Island of Graves
A Momentary Lapse of Judgment
Alex Stowe, head mage of Artimé, stood alone at the helm of the magical white boat called Claire, speeding eastward over the waves. The island, his friends, and all the people who were gathered on the glorious green lawn grew smaller and smaller behind him. He didn’t know where he was going. He only knew that his identical twin brother, Aaron, was out there somewhere. In trouble, definitely, but alive—Alex could feel the life in his own broken soul.
He also knew that there was no one else in the world who would rescue Aaron.
Not that Quill’s high priest deserved rescuing, especially by the head mage of Artimé, after everything Aaron had done to hurt him and his people. And even though Aaron wasn’t technically responsible for either of Quill’s organized attacks on Artimé, he had killed Mr. Today. An unforgiveable offense. Yet the invisible bond between the brothers was ridiculously stubborn, and it wouldn’t let go of Alex, no matter what Aaron did. It was wrong and maddening, but it seemed they were irrevocably tied together. And thus, here he was.
With nothing but open sea before him, Alex closed his tired eyes as he traversed the waves, letting the cool breeze wash over his face and flutter at his shirt collar. He hadn’t been alone like this in ages. Neither Spike, the intuitive whale of Alex’s own creation, nor Simber, the winged-cheetah statue who protected Artimé, had noticed his impulsive departure, so he remained gloriously alone and vulnerable. It was exhilarating. Feeling rejuvenated from the weariness of battle and grief of the past weeks, Alex filled his lungs with fresh air.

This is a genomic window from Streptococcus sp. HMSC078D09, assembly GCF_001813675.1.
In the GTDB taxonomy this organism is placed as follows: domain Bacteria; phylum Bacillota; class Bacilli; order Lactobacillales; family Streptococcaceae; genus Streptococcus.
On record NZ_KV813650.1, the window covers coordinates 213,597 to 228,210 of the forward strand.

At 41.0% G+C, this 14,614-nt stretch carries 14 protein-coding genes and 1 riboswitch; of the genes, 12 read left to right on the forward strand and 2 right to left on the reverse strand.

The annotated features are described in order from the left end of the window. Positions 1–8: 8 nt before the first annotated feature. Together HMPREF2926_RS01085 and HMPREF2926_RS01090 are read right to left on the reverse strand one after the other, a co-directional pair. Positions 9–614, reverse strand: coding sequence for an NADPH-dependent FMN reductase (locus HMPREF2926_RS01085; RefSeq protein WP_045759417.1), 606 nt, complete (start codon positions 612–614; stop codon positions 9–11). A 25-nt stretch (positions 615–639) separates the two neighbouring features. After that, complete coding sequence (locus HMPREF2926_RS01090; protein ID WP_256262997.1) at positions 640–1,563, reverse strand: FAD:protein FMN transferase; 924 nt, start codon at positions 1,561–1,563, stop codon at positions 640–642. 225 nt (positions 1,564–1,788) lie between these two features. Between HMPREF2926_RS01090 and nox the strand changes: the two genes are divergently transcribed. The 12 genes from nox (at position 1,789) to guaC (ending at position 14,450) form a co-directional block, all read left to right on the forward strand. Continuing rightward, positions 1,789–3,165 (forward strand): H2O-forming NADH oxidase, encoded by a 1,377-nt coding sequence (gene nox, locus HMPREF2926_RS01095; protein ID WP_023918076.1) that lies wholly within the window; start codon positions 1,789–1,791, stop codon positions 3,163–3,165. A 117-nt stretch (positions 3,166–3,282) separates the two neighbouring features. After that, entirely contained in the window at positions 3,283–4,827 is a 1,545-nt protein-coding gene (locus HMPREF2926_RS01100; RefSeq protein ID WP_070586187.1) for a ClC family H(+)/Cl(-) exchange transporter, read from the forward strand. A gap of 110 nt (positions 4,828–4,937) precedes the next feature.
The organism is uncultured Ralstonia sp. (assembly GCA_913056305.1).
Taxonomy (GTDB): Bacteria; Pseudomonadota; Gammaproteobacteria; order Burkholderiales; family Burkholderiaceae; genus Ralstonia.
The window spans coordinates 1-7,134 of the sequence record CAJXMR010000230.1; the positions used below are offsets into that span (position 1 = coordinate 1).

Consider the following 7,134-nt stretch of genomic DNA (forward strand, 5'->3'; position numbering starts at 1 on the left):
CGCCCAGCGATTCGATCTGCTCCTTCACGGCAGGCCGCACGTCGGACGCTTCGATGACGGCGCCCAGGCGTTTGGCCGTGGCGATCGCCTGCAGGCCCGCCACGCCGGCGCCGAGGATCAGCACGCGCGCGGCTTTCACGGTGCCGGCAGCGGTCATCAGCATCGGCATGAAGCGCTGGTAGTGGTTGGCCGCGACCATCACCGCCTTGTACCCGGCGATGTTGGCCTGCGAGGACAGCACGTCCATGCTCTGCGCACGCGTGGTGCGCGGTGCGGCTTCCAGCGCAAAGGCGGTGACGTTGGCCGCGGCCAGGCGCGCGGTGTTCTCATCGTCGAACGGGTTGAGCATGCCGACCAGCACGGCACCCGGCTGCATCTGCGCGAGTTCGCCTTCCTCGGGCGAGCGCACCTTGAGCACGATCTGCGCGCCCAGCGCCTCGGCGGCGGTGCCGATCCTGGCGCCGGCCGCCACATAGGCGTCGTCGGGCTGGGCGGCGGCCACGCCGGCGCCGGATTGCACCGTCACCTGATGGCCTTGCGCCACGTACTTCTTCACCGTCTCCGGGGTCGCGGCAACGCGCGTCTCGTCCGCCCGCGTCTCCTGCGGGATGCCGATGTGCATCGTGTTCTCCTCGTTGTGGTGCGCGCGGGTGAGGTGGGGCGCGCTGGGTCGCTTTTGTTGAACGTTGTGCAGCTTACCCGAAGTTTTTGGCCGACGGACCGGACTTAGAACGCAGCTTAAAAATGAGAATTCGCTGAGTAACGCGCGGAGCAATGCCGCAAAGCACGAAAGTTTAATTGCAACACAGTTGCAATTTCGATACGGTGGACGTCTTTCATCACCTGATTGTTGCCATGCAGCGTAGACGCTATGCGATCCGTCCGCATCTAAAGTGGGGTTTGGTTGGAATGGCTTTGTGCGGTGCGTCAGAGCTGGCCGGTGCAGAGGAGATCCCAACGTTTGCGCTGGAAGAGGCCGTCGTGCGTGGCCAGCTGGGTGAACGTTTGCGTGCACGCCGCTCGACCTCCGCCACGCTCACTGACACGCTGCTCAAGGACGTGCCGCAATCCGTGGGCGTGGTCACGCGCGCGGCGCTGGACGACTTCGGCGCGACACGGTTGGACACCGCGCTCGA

He opened his eyes. The gentle swells of deepest blue seemed to stretch out forever before him. So serene and peaceful—he loved the sea.
Now and then a spear of doubt over his sudden departure pierced his conscience, though he tried to ignore it. His intense premonition that his brother had been so near death and was now most certainly alive had clouded his judgment. It felt like a second chance . . . but a second chance at what?
He rubbed his side where the pain had been. His premonition was more than magical—it was physical. Something much deeper than magic could ever be. What was Alex supposed to do, ignore it? It seemed irreverent to do so.
Granted, he knew this was an impulsive move. It was the kind of move Alex rarely made these days. And it might cause problems in the near future, with the looming presence of Gondoleery Rattrapp growing larger and remaining completely unpredictable.
Alex’s actions might even be considered reckless by some. After all, he and Lani had just managed to rid the entire island—Quill included—of the ice spell Gondoleery had cast upon the land. And even though Liam Healy had reported that Gondoleery’s palace takeover was spur of the moment, no one really knew what she had up her singed little sleeve, or when she’d attack next.